I had it all planned out.

Last week, I wrote about the smooth and seamless acquisition of my DBA for “Quadrant Fiction Studio” and the business checking account. By the end of last weekend, I had successfully published on Barnes and Noble after previously publishing on Amazon and Kobo. I had even set up my new monthly newsletter. I was ready for the Big Announcement on Wednesday. I was going to announce via Twitter, Facebook, and everywhere else.

Well, things did not go according to plan.

This past Monday, my boy was admitted to the hospital with abdominal pains. The doctors and nurses quickly zeroed in on a possible cause: appendicitis. After three different folks conducted painful ultrasounds, the general consensus was that of a ruptured appendix. He had a successful appendectomy and is recovering very well.

What was great, especially for my wife and I having to keep the worry at bay, was how efficient everything went. I got the call from my wife at ten, we were in the ER before eleven, and he was in surgery at half past three. There were no other surgeries planned so we had the pre-op room and waiting room to ourselves. A little over an hour later, he was in recovery and soon moved into a cozy private room where he’s been ever since. With good test results, he might be able to go home on Saturday.

Needless to say, the announcement of my first published book was pointless beside my son’s health. He’s already one up on me in life experiences as I’ve never had surgery other than the removal of wisdom teeth.

Sure, I wanted the Big Announcement to be this past Wednesday, but, then again, I wanted to have the book published in January and I missed that mark, too. And the only person, at this stage of my fiction career, who cares about publication dates is me. To the rest of the world, it’s just there.

Perspective. It’s a good thing.

Be that as it may, WADING INTO WAR is now available, live and worldwide, at Amazon, Kobo, and Nook. The new cover link over there on the right takes you to the book webpage at Quadrant Fiction Studio. The author page is also up and running. It'll be the place from which I blog from now on. From there you can sign up for the monthly newsletter.

The best thing about making the announcement today? No longer does it just fall on a random Wednesday in February. It now coincides with my son returning home after a week’s sojourn in the hospital.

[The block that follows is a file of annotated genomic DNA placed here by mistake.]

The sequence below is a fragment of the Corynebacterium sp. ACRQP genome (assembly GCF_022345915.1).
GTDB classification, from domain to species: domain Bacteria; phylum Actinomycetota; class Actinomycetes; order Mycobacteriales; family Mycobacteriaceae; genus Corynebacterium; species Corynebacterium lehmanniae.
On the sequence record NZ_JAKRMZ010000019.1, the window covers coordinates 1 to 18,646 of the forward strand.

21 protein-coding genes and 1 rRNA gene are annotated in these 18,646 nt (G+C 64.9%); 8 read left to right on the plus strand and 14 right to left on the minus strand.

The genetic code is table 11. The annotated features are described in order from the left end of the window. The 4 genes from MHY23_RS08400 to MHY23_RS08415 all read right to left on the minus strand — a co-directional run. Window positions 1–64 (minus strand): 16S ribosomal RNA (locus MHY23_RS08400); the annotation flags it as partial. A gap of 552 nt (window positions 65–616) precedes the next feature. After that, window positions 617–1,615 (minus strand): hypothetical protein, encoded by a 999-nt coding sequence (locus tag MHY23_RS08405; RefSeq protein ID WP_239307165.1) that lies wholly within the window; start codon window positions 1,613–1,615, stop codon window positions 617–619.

Feb 272015
 
An Interview with LAWRENCE KINSLEY


   It took a couple of weeks after I posted a review of The Red-Light Victim (Tower, 1981), a paperback original by Lawrence Kinsley, to track the author down, thanks to Google and the assistance of Mark Nevins, a mutual friend.

   You probably should go read (or re-read) the review again, before continuing. Here’s the link. I’ll reuse the cover image that I used then, but you’ll probably find it helpful to go back to read what I had to say about the book before reading Larry’s own comments on it. What I will tell you here, though, is that it’s a private eye novel, the PI in this case being Boston-based Jason O’Neil. In the background is the anti-nuclear movement of the early 1980s.

   This interview consists of a long comment that Larry left on that earlier blog post, somewhat edited to fit an interview-type format, along with his answers to a few additional questions I asked him.

Steve (SL): I’m glad I was able to get in touch with you, and of course it’s good that you’re still around to be gotten in touch with. Can you tell us something about the book, your reaction to the cover, and how it happened that a second book never happened?

Larry (LK): No, the nukes haven’t gotten me yet! Larry Kinsley is still alive, and am the author of The Red-Light Victim, though I had nothing to do with the cover pic! – that was strictly Tower Pub, which I doubt ever even fully read the book! In fact, I pretty much had an agreement with a scientific group named the Union of Concerned Scientists to review and publicize the book when it came out, but as soon as they saw the cover the agreement vaporized.